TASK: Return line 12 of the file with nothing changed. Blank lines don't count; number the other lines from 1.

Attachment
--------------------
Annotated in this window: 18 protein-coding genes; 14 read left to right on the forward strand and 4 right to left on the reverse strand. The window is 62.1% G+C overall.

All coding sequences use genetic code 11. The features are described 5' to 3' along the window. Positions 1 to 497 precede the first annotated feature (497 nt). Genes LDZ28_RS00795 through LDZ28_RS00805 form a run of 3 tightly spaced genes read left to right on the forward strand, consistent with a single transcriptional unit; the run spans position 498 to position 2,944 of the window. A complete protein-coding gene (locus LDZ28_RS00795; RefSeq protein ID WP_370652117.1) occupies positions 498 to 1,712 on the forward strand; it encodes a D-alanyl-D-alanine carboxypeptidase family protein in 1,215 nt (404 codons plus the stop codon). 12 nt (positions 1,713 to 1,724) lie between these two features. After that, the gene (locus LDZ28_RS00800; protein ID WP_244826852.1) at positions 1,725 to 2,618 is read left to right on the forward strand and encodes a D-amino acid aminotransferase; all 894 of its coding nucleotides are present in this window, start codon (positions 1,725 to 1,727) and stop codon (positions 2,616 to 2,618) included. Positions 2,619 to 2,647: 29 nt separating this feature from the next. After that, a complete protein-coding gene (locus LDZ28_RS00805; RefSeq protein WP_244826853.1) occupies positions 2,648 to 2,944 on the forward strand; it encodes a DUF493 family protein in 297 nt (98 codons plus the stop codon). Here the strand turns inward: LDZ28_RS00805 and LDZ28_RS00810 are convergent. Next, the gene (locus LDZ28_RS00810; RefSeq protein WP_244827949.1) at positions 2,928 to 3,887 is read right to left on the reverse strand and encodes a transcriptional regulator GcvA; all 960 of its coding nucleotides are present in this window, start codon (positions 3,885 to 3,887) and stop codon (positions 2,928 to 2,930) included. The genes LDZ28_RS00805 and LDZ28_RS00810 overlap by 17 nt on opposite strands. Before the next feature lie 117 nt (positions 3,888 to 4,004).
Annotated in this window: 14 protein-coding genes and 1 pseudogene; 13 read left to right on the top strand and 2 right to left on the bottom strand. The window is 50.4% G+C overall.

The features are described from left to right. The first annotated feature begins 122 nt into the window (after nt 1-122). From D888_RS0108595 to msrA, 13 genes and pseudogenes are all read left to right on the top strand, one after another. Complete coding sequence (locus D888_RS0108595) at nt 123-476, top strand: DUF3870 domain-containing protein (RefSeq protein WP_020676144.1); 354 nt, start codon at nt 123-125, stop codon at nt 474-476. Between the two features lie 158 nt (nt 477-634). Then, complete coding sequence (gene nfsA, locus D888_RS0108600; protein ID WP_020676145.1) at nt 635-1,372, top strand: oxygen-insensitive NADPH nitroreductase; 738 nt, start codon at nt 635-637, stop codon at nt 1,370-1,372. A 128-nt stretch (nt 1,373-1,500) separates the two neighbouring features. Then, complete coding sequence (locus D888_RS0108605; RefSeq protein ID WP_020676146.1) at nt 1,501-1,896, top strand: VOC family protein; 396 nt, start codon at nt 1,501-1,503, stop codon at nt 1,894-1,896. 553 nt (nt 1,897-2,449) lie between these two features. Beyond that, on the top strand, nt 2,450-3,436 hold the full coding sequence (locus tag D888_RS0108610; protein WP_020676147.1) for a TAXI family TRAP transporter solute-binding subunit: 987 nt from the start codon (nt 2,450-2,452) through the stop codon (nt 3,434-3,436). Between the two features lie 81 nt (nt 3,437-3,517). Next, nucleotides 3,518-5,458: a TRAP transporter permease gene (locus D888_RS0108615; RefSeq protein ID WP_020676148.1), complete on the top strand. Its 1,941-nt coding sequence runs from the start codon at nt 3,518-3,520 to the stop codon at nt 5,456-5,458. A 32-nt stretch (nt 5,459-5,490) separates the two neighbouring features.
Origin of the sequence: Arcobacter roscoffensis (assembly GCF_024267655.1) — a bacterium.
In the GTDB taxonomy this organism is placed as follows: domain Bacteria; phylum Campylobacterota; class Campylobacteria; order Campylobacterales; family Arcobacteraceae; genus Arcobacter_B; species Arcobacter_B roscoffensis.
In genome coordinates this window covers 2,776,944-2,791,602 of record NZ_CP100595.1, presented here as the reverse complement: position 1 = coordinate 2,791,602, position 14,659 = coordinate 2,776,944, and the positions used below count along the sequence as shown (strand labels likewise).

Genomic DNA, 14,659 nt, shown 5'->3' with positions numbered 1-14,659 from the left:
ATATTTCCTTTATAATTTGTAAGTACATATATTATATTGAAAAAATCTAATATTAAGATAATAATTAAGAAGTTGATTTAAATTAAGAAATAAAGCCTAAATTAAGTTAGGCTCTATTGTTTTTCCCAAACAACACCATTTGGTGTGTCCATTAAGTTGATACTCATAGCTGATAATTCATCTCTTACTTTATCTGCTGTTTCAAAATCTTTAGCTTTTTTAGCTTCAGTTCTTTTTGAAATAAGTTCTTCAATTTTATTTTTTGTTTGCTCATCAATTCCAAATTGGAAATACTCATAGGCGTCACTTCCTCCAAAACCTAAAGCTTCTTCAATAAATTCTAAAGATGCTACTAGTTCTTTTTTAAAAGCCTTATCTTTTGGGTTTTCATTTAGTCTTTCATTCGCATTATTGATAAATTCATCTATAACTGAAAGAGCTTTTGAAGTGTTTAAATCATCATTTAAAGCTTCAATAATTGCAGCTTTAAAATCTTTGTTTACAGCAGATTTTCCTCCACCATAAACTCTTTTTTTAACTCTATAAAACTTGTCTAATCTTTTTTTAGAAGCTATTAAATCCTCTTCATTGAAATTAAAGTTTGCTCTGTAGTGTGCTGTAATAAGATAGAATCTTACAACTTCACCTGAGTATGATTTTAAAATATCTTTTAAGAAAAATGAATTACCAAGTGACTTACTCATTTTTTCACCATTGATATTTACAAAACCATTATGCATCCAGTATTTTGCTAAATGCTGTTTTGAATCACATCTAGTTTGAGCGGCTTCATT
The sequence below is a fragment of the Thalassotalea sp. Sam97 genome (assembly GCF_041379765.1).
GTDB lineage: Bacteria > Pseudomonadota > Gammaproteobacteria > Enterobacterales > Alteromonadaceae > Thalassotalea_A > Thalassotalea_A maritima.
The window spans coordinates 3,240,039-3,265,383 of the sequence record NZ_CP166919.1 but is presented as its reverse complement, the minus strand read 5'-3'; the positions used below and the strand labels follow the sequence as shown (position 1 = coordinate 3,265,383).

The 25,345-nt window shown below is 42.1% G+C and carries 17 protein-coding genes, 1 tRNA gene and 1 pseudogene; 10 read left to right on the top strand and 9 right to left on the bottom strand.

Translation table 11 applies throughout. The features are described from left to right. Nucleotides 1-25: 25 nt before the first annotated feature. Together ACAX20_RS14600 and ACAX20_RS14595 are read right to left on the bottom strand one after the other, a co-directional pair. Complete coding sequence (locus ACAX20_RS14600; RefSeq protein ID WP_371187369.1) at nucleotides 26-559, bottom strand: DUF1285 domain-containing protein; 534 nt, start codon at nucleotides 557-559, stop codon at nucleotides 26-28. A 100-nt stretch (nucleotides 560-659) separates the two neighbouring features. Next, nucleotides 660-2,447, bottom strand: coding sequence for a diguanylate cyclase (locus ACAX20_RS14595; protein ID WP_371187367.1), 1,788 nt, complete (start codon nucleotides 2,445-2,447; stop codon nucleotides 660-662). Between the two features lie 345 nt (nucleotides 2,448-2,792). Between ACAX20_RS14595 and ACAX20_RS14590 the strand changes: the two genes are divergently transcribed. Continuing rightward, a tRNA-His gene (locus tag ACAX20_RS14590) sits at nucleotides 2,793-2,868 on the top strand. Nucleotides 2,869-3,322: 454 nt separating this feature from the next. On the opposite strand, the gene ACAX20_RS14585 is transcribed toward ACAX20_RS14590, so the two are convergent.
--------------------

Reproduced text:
The window spans coordinates 3,240,039-3,265,383 of the sequence record NZ_CP166919.1 but is presented as its reverse complement, the minus strand read 5'-3'; the positions used below and the strand labels follow the sequence as shown (position 1 = coordinate 3,265,383).